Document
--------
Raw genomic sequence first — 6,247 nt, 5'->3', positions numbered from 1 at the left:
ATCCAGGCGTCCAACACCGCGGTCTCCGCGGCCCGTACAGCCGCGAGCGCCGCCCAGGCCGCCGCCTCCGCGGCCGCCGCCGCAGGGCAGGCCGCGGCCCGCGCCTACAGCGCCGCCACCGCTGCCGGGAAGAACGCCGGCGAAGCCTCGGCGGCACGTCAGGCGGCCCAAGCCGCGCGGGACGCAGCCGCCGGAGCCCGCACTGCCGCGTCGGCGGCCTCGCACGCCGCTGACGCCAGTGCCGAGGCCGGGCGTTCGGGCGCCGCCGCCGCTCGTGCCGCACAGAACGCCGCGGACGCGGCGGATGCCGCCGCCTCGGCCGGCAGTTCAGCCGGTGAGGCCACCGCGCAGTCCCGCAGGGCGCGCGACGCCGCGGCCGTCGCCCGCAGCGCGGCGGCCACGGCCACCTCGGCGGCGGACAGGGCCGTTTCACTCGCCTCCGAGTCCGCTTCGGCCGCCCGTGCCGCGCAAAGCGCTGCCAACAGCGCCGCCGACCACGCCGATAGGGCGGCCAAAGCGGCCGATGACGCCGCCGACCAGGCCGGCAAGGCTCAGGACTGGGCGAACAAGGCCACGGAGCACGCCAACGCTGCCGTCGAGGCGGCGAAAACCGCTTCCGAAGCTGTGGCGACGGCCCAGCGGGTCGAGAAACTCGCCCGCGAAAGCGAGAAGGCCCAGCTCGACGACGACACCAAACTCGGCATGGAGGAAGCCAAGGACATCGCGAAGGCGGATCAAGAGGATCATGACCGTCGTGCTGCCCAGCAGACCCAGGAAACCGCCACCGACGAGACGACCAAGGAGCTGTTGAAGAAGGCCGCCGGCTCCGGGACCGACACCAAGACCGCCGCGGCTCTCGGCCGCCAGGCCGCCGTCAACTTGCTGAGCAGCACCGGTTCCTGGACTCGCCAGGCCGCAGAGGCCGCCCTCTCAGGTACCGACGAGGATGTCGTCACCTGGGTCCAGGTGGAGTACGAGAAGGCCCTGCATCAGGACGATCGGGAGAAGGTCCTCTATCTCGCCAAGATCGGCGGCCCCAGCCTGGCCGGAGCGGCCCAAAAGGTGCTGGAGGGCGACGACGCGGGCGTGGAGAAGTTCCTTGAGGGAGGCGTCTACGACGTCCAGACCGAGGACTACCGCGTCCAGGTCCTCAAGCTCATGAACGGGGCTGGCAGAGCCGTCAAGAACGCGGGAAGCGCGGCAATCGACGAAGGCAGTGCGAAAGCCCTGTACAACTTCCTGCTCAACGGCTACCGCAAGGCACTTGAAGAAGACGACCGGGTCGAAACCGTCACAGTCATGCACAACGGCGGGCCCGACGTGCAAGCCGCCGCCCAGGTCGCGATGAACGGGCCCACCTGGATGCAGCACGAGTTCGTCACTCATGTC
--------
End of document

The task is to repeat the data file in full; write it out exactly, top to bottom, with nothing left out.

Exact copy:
Raw genomic sequence first — 6,247 nt, 5'->3', positions numbered from 1 at the left:
ATCCAGGCGTCCAACACCGCGGTCTCCGCGGCCCGTACAGCCGCGAGCGCCGCCCAGGCCGCCGCCTCCGCGGCCGCCGCCGCAGGGCAGGCCGCGGCCCGCGCCTACAGCGCCGCCACCGCTGCCGGGAAGAACGCCGGCGAAGCCTCGGCGGCACGTCAGGCGGCCCAAGCCGCGCGGGACGCAGCCGCCGGAGCCCGCACTGCCGCGTCGGCGGCCTCGCACGCCGCTGACGCCAGTGCCGAGGCCGGGCGTTCGGGCGCCGCCGCCGCTCGTGCCGCACAGAACGCCGCGGACGCGGCGGATGCCGCCGCCTCGGCCGGCAGTTCAGCCGGTGAGGCCACCGCGCAGTCCCGCAGGGCGCGCGACGCCGCGGCCGTCGCCCGCAGCGCGGCGGCCACGGCCACCTCGGCGGCGGACAGGGCCGTTTCACTCGCCTCCGAGTCCGCTTCGGCCGCCCGTGCCGCGCAAAGCGCTGCCAACAGCGCCGCCGACCACGCCGATAGGGCGGCCAAAGCGGCCGATGACGCCGCCGACCAGGCCGGCAAGGCTCAGGACTGGGCGAACAAGGCCACGGAGCACGCCAACGCTGCCGTCGAGGCGGCGAAAACCGCTTCCGAAGCTGTGGCGACGGCCCAGCGGGTCGAGAAACTCGCCCGCGAAAGCGAGAAGGCCCAGCTCGACGACGACACCAAACTCGGCATGGAGGAAGCCAAGGACATCGCGAAGGCGGATCAAGAGGATCATGACCGTCGTGCTGCCCAGCAGACCCAGGAAACCGCCACCGACGAGACGACCAAGGAGCTGTTGAAGAAGGCCGCCGGCTCCGGGACCGACACCAAGACCGCCGCGGCTCTCGGCCGCCAGGCCGCCGTCAACTTGCTGAGCAGCACCGGTTCCTGGACTCGCCAGGCCGCAGAGGCCGCCCTCTCAGGTACCGACGAGGATGTCGTCACCTGGGTCCAGGTGGAGTACGAGAAGGCCCTGCATCAGGACGATCGGGAGAAGGTCCTCTATCTCGCCAAGATCGGCGGCCCCAGCCTGGCCGGAGCGGCCCAAAAGGTGCTGGAGGGCGACGACGCGGGCGTGGAGAAGTTCCTTGAGGGAGGCGTCTACGACGTCCAGACCGAGGACTACCGCGTCCAGGTCCTCAAGCTCATGAACGGGGCTGGCAGAGCCGTCAAGAACGCGGGAAGCGCGGCAATCGACGAAGGCAGTGCGAAAGCCCTGTACAACTTCCTGCTCAACGGCTACCGCAAGGCACTTGAAGAAGACGACCGGGTCGAAACCGTCACAGTCATGCACAACGGCGGGCCCGACGTGCAAGCCGCCGCCCAGGTCGCGATGAACGGGCCCACCTGGATGCAGCACGAGTTCGTCACTCATGTC